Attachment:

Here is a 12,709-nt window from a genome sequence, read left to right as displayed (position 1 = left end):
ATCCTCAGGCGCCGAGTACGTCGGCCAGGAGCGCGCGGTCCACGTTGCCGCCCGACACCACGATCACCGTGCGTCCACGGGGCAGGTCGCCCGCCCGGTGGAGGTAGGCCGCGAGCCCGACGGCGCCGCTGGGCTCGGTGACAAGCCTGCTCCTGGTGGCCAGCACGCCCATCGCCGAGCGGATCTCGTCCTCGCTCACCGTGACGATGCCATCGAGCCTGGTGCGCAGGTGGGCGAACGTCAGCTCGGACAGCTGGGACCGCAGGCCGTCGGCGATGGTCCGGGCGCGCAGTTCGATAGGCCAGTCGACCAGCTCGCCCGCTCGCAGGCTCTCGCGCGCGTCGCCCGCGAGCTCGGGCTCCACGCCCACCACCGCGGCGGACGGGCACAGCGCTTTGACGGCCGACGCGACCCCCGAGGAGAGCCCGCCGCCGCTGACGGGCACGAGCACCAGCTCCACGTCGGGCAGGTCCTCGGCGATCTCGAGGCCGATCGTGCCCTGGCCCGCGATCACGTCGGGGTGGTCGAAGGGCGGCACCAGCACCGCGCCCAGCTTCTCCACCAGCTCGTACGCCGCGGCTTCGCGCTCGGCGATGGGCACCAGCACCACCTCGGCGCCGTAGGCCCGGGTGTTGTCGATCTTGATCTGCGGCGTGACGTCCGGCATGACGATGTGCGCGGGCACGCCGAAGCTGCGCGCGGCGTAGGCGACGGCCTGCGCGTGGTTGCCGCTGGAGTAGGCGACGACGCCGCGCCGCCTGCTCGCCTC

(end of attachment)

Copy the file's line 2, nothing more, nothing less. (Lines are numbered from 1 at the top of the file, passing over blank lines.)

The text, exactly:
ATCCTCAGGCGCCGAGTACGTCGGCCAGGAGCGCGCGGTCCACGTTGCCGCCCGACACCACGATCACCGTGCGTCCACGGGGCAGGTCGCCCGCCCGGTGGAGGTAGGCCGCGAGCCCGACGGCGCCGCTGGGCTCGGTGACAAGCCTGCTCCTGGTGGCCAGCACGCCCATCGCCGAGCGGATCTCGTCCTCGCTCACCGTGACGATGCCATCGAGCCTGGTGCGCAGGTGGGCGAACGTCAGCTCGGACAGCTGGGACCGCAGGCCGTCGGCGATGGTCCGGGCGCGCAGTTCGATAGGCCAGTCGACCAGCTCGCCCGCTCGCAGGCTCTCGCGCGCGTCGCCCGCGAGCTCGGGCTCCACGCCCACCACCGCGGCGGACGGGCACAGCGCTTTGACGGCCGACGCGACCCCCGAGGAGAGCCCGCCGCCGCTGACGGGCACGAGCACCAGCTCCACGTCGGGCAGGTCCTCGGCGATCTCGAGGCCGATCGTGCCCTGGCCCGCGATCACGTCGGGGTGGTCGAAGGGCGGCACCAGCACCGCGCCCAGCTTCTCCACCAGCTCGTACGCCGCGGCTTCGCGCTCGGCGATGGGCACCAGCACCACCTCGGCGCCGTAGGCCCGGGTGTTGTCGATCTTGATCTGCGGCGTGACGTCCGGCATGACGATGTGCGCGGGCACGCCGAAGCTGCGCGCGGCGTAGGCGACGGCCTGCGCGTGGTTGCCGCTGGAGTAGGCGACGACGCCGCGCCGCCTGCTCGCCTC